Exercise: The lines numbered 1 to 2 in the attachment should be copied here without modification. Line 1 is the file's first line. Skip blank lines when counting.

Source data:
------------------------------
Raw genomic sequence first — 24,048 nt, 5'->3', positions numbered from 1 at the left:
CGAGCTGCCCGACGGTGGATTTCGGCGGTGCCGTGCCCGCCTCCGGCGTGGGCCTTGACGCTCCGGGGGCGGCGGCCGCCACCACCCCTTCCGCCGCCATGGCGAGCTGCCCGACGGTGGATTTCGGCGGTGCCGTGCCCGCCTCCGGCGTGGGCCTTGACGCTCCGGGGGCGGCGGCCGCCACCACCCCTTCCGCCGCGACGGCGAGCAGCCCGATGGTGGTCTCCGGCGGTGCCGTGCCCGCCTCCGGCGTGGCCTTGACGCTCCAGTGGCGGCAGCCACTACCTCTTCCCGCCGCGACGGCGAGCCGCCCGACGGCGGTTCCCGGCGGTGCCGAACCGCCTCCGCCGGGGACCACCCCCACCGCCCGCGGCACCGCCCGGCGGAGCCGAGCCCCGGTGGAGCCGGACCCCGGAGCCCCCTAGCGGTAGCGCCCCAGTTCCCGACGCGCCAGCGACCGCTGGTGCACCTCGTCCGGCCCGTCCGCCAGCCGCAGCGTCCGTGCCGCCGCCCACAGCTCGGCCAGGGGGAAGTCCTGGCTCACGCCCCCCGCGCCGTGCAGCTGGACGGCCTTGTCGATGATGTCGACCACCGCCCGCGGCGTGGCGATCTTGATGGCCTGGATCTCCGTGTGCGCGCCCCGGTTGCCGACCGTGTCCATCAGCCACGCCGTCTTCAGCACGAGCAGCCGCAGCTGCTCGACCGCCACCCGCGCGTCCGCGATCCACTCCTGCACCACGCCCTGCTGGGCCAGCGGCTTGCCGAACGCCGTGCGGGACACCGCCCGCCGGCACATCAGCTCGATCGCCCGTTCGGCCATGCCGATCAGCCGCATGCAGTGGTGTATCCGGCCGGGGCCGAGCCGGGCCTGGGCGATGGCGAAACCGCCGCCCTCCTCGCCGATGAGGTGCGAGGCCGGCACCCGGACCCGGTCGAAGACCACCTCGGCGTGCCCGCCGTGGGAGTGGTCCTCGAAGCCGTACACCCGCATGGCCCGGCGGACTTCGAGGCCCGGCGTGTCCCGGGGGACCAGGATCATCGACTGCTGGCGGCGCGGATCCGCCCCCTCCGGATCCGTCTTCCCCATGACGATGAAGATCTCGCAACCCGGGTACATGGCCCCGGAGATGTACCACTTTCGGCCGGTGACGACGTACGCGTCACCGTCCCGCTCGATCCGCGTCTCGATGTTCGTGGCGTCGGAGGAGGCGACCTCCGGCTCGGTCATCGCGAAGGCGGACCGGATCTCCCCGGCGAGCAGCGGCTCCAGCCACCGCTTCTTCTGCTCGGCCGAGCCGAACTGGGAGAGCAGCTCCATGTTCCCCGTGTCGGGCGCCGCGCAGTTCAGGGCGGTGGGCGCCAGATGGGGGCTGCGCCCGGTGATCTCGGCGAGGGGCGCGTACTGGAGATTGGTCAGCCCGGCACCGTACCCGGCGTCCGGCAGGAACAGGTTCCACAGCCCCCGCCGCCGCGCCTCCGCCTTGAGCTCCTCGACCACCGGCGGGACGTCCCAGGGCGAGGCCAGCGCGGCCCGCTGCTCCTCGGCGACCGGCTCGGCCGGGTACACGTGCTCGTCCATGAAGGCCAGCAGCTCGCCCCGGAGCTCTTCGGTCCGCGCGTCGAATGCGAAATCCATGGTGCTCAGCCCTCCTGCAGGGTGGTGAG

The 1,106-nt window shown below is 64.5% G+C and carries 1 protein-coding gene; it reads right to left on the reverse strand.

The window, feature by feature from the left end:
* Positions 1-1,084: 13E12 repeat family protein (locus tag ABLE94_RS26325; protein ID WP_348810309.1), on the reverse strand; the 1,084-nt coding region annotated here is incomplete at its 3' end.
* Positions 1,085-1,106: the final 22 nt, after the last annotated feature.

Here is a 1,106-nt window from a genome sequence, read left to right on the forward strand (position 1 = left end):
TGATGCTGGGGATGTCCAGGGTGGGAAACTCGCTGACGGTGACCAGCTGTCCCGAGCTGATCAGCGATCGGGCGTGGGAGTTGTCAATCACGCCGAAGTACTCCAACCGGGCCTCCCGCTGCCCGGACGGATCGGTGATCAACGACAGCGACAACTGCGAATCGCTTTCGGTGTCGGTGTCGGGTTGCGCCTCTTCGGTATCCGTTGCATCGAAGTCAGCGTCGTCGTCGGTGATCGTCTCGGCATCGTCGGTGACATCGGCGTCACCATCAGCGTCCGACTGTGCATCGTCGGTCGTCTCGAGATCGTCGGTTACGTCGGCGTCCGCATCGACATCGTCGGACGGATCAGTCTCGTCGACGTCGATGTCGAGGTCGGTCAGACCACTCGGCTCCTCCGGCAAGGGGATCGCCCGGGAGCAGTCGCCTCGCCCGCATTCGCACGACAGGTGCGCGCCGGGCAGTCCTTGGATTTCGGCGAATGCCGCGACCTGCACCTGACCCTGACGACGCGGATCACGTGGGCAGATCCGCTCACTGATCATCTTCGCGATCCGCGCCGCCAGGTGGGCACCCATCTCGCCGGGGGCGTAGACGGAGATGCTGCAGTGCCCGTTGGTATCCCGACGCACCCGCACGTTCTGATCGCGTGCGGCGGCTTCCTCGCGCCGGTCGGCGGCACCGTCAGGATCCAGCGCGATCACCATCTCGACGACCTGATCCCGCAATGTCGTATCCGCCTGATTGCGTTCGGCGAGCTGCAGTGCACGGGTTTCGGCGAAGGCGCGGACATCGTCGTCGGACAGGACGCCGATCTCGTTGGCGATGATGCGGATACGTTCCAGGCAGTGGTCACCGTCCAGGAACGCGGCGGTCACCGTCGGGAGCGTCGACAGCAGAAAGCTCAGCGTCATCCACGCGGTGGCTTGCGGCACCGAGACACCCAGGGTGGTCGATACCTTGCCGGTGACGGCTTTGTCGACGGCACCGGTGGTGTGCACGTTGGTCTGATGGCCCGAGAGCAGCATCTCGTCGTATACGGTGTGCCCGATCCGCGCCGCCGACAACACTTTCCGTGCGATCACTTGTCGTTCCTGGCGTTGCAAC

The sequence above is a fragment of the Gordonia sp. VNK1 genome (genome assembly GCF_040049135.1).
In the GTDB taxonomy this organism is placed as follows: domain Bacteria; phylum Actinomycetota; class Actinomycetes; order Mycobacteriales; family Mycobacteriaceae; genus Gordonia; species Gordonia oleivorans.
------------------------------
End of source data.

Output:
Raw genomic sequence first — 24,048 nt, 5'->3', positions numbered from 1 at the left:
CGAGCTGCCCGACGGTGGATTTCGGCGGTGCCGTGCCCGCCTCCGGCGTGGGCCTTGACGCTCCGGGGGCGGCGGCCGCCACCACCCCTTCCGCCGCCATGGCGAGCTGCCCGACGGTGGATTTCGGCGGTGCCGTGCCCGCCTCCGGCGTGGGCCTTGACGCTCCGGGGGCGGCGGCCGCCACCACCCCTTCCGCCGCGACGGCGAGCAGCCCGATGGTGGTCTCCGGCGGTGCCGTGCCCGCCTCCGGCGTGGCCTTGACGCTCCAGTGGCGGCAGCCACTACCTCTTCCCGCCGCGACGGCGAGCCGCCCGACGGCGGTTCCCGGCGGTGCCGAACCGCCTCCGCCGGGGACCACCCCCACCGCCCGCGGCACCGCCCGGCGGAGCCGAGCCCCGGTGGAGCCGGACCCCGGAGCCCCCTAGCGGTAGCGCCCCAGTTCCCGACGCGCCAGCGACCGCTGGTGCACCTCGTCCGGCCCGTCCGCCAGCCGCAGCGTCCGTGCCGCCGCCCACAGCTCGGCCAGGGGGAAGTCCTGGCTCACGCCCCCCGCGCCGTGCAGCTGGACGGCCTTGTCGATGATGTCGACCACCGCCCGCGGCGTGGCGATCTTGATGGCCTGGATCTCCGTGTGCGCGCCCCGGTTGCCGACCGTGTCCATCAGCCACGCCGTCTTCAGCACGAGCAGCCGCAGCTGCTCGACCGCCACCCGCGCGTCCGCGATCCACTCCTGCACCACGCCCTGCTGGGCCAGCGGCTTGCCGAACGCCGTGCGGGACACCGCCCGCCGGCACATCAGCTCGATCGCCCGTTCGGCCATGCCGATCAGCCGCATGCAGTGGTGTATCCGGCCGGGGCCGAGCCGGGCCTGGGCGATGGCGAAACCGCCGCCCTCCTCGCCGATGAGGTGCGAGGCCGGCACCCGGACCCGGTCGAAGACCACCTCGGCGTGCCCGCCGTGGGAGTGGTCCTCGAAGCCGTACACCCGCATGGCCCGGCGGACTTCGAGGCCCGGCGTGTCCCGGGGGACCAGGATCATCGACTGCTGGCGGCGCGGATCCGCCCCCTCCGGATCCGTCTTCCCCATGACGATGAAGATCTCGCAACCCGGGTACATGGCCCCGGAGATGTACCACTTTCGGCCGGTGACGACGTACGCGTCACCGTCCCGCTCGATCCGCGTCTCGATGTTCGTGGCGTCGGAGGAGGCGACCTCCGGCTCGGTCATCGCGAAGGCGGACCGGATCTCCCCGGCGAGCAGCGGCTCCAGCCACCGCTTCTTCTGCTCGGCCGAGCCGAACTGGGAGAGCAGCTCCATGTTCCCCGTGTCGGGCGCCGCGCAGTTCAGGGCGGTGGGCGCCAGATGGGGGCTGCGCCCGGTGATCTCGGCGAGGGGCGCGTACTGGAGATTGGTCAGCCCGGCACCGTACCCGGCGTCCGGCAGGAACAGGTTCCACAGCCCCCGCCGCCGCGCCTCCGCCTTGAGCTCCTCGACCACCGGCGGGACGTCCCAGGGCGAGGCCAGCGCGGCCCGCTGCTCCTCGGCGACCGGCTCGGCCGGGTACACGTGCTCGTCCATGAAGGCCAGCAGCTCGCCCCGGAGCTCTTCGGTCCGCGCGTCGAATGCGAAATCCATGGTGCTCAGCCCTCCTGCAGGGTGGTGAG